Tony Kidd, Assistant Director, University Library at University of Glasgow, Scotland, UK




What were the biggest challenges you faced in your role as a librarian throughout your career?

I think the ever-increasing speed of change has been the constant challenge all through the last 35 years or so — just as an example, when I started work in university libraries large halls filled with catalogue card cabinets were the norm; indeed in some cases ‘guard-book’ catalogues were still used, where slips with details of new books were pasted (with glue, not as in copy and paste…) in the gaps between existing book details. But change has been a very welcome stimulation, and has provided me with a most exciting and rewarding career!

What do you think are the biggest challenges librarians will face over the next five years?

There has been much talk recently about the potential decline and disappearance of libraries (as well as of publishers, and other intermediaries ‘getting in the way of’ direct contact between the creators and users of knowledge, theoretical and applied). Apart from the fact that university libraries have never been busier, providing an ideal and welcoming space for study and social interaction, and often open 24/7, it seems to me that there will continue to be a vital role for interpreters and guides to the vast deluge of information available online. But librarians will have to redouble their efforts to find new and relevant ways to fulfil this role, as many are now, using current and future social media etc., and not rely — if any are still continuing to do so — on waiting for students and researchers to come to them as traditional guardians of knowledge.

Do you have a particular highlight that you will always treasure from your years of librarianship?

I mentioned change earlier, but really the highlights are often to do with people. I’ve been very fortunate to work with wonderful colleagues (in the great majority of cases!), including people from the broader world of scholarly communication, given my career emphasis on the provision of information resources — even where our emphases and priorities have differed to some extent. My involvement with UKSG has been particularly rewarding, including the privilege of chairing UKSG for three years and attending 21 annual conferences, culminating in the slightly unexpected bright sunshine of Glasgow this year.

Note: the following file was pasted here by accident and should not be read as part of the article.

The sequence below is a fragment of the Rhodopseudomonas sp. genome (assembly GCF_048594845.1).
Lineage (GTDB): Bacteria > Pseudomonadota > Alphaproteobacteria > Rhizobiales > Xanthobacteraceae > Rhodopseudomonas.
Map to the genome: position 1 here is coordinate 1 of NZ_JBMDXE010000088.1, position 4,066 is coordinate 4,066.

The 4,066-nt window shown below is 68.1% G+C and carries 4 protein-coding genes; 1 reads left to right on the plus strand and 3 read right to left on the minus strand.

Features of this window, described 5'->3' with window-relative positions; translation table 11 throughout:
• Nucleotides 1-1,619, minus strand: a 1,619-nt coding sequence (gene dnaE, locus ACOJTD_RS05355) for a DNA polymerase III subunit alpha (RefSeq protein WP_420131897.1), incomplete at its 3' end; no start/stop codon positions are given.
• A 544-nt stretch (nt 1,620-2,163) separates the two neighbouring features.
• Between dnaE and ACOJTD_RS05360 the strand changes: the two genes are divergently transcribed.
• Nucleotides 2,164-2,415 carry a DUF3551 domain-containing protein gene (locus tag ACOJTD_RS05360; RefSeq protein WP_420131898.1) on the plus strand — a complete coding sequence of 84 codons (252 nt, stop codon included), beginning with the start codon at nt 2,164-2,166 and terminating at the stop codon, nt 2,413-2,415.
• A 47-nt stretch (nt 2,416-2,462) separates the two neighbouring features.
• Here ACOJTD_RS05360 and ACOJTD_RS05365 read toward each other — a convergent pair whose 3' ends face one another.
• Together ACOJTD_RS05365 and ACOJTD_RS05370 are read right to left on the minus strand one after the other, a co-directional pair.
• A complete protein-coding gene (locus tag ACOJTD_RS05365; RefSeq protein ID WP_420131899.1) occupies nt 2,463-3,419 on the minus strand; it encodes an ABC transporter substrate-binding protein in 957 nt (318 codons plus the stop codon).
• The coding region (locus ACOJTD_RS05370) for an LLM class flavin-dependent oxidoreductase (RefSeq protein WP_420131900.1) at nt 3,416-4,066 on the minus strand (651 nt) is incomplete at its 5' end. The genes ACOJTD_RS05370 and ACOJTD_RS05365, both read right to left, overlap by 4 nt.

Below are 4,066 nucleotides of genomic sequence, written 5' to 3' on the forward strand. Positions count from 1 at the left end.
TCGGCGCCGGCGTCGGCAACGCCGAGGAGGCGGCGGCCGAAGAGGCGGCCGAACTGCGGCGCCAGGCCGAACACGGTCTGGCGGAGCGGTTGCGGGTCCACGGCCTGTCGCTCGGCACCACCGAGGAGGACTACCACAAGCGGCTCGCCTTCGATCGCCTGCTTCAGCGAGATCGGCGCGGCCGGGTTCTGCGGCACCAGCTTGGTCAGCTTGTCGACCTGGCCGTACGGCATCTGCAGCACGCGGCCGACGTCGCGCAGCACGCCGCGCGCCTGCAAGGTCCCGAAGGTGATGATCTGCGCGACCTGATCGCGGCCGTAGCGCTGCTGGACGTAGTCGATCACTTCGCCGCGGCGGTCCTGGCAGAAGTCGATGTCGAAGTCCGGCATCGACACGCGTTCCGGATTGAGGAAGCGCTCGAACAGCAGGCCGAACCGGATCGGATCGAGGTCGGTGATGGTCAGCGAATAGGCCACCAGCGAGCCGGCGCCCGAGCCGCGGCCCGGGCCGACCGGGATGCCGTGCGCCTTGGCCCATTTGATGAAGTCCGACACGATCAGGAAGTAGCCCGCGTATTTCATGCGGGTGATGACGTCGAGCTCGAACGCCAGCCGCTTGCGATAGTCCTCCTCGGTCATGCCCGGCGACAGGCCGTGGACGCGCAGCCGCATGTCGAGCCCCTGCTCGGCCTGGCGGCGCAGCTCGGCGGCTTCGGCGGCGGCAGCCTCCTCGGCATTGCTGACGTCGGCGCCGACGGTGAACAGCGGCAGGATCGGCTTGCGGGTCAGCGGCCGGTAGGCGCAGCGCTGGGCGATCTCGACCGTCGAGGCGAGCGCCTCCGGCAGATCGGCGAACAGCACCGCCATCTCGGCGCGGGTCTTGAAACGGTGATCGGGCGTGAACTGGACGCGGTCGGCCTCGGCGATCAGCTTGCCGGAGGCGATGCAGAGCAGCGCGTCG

What piece of advice would you like to pass on to the next generation of librarians?

I’ve always tried to be enthusiastic and positive, and to enjoy myself, and I think that is the most important thing, even though I know situations can sometimes be fraught. Always be aware of what’s coming along, be ready to innovate, and at the same time be ready to work alongside others as much more can be achieved by a group working to a common goal than by an individual, at least in my experience!

What is the first thing you will do to celebrate your retirement?

Well, we have recently moved to Devon, and I’ve been enjoying the time for more long walks in the country and by the sea. There is the traditional chance to spend time with grandchildren (we didn’t have any a couple of years ago, and all being well will have five by this coming January). And I’ve been invited to give a conference paper in India, so we are looking forward to our first visit to that country later this month.